While I applaud the ongoing campaign of support by certain conservative commentators and many private citizens for our Defence Force in the wake of war crimes allegations, I can’t help feeling the outrage is a tad overdone.
Let me explain. There seems to be an assumption that the entire Defence Force is being vilified and scapegoated and it is incumbent on fair-minded realists to leap to the SASR’s defence. But I don’t see any evidence of that, at least not from any credible media outlet, left or right. Here, for example, is the ABC’s Mark Willacy:
What struck me is that 99 per cent of the guys in the SAS are decent, honourable soldiers who didn’t do anything wrong.
PM Morrison has been castigated for assuming guilt and failing to stress that these are only allegations at this stage. Here is an excerpt from an SBS story:
In his first comments since the long-awaited findings were made public, Mr Morrison described the alleged war crimes detailed in the report as “disturbing and distressing”. “I think there has been a lot of courage shown by those who have come forward through this process, that would not have been easy,” he said.
On Saturday, he stressed that while the behaviour of a “small number” of soldiers was “disturbing”, it was important that other veterans weren’t tarnished by the findings.
“The other element I’ve been anxious about is ensuring that all our serving men and women, and all those who’ve served, in no way feel reflected upon by the alleged actions of a small number within our defence forces,” he said. “They have earned the respect which we rightly provide to them, and should.”
Overlooked in all of this is the nature of the alleged crimes. Most of the vocal but well-meaning armchair warriors seem to be suggesting that we should turn a blind eye to these alleged crimes on the basis that we who have never served should not judge those who have. In effect, that logic says the stress of combat serves to pardons actions we would not excuse in normal life. Or that, at the least, these matters should be dealt with quietly lest we tarnish the reputation of our ADF in the eyes of the world and provide grist to the mill of our enemies.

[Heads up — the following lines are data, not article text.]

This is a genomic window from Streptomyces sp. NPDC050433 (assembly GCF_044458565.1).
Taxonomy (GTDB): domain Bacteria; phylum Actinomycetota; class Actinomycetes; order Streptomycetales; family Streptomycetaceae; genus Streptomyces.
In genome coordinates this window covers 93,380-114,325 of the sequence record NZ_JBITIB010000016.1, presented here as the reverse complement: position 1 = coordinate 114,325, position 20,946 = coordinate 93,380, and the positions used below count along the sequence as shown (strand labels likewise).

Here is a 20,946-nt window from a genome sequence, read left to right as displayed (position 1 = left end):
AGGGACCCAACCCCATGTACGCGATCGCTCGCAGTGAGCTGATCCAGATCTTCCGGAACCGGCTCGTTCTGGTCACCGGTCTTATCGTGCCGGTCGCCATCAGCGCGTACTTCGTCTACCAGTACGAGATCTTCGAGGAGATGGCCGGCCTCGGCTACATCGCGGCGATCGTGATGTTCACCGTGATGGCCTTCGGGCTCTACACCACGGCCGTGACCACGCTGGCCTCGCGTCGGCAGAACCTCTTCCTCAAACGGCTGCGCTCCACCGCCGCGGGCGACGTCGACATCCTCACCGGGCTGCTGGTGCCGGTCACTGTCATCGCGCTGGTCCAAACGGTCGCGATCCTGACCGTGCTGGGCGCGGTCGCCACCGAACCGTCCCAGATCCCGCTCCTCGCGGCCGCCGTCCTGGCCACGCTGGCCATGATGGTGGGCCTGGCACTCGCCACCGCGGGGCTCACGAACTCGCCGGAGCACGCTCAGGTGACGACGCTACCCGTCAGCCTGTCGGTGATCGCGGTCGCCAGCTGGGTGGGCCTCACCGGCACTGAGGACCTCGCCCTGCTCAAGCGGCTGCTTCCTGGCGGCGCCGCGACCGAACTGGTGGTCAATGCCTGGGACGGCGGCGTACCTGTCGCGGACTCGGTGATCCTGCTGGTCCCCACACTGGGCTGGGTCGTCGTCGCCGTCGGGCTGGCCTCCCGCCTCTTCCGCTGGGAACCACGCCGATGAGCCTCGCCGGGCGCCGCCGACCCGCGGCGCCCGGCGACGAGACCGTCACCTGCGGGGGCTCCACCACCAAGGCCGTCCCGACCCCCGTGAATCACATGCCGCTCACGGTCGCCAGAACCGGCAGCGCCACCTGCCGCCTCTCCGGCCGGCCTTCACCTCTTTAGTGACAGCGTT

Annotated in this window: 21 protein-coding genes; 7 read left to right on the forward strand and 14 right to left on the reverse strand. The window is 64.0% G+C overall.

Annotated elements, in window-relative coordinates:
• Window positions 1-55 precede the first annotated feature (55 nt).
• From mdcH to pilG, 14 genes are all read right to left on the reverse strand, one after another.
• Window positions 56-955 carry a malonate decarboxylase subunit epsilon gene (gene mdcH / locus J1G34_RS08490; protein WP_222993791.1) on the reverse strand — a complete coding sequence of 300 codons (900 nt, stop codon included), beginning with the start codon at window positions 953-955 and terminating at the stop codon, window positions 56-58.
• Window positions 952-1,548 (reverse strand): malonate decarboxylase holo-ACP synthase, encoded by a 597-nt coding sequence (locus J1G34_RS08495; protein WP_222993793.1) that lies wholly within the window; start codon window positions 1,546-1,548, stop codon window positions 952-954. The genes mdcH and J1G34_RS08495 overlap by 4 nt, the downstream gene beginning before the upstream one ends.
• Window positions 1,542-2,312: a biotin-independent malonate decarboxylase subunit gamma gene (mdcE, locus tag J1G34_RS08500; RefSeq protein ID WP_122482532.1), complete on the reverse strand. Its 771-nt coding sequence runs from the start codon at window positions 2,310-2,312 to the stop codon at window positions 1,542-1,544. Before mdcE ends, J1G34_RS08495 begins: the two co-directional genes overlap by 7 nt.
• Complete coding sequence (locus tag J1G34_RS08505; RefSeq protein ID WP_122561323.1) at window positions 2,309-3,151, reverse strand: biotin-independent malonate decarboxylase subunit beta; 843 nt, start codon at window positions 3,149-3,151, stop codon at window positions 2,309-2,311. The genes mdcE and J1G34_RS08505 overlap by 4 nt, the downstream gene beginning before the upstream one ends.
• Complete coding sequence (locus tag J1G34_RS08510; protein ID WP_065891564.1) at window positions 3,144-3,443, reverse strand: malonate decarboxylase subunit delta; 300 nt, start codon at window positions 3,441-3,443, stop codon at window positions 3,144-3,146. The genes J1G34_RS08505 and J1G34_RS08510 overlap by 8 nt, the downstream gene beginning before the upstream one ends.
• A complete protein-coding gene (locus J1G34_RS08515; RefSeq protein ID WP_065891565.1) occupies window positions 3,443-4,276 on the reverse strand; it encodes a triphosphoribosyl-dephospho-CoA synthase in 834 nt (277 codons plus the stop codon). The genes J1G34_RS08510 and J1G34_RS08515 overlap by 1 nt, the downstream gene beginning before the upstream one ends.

Those who have read the Brereton Report will know the incidents being investigated did not occur in the heat of battle. Brereton stresses this point. He also points out that his people investigated a total of 51 incidents, 28 of which were found to be unsubstantiated, while 23 are said to be supported by ‘credible information’. This was not a witch hunt.
I can imagine an officer turning a blind eye to an isolated incident (such as brutality) in the heat of battle or its immediate aftermath. One would hope he would quietly arrange for the transgressor to be moved into a non-combatant role. This would be easy in an infantry battalion, but less so, I imagine, in the SASR.
Let me deal at this point with a couple of red herrings we hear a lot. The first is the “potential bomb-maker”. The theory goes that “unarmed persons”, not actually in the act of making or throwing a bomb, might do so at some time in the future. ‘They do it to us, so let’s dispose of this potential bomb-maker, just in case,’ is the way that pernicious logic goes. It is an obscene proposition unjustified by the fact that we are involved in an asymmetrical conflict.
The second red herring is “the unarmed civilian”. It might be a kid, say, who spots the patrol while tending his flock and will likely alert the hostiles, allowing them to mount an ambush and kill Diggers. This situation is certain to arise regularly in the type of operations carried out in Afghanistan. It is expected and is dealt with in two ways: first, by means of general rules of engagement and, secondly, by the operational order for the particular mission. In this latter circumstance, the commander on the ground has four options, depending on the operational situation: to abort the mission; to delay it while arranging to temporarily detain the wandering goat herd or whoever; changing the operational plan, or simply proceeding with extra caution. He does not have the option of blowing the onlooker away in order to reduce the risk to his mission or his troops.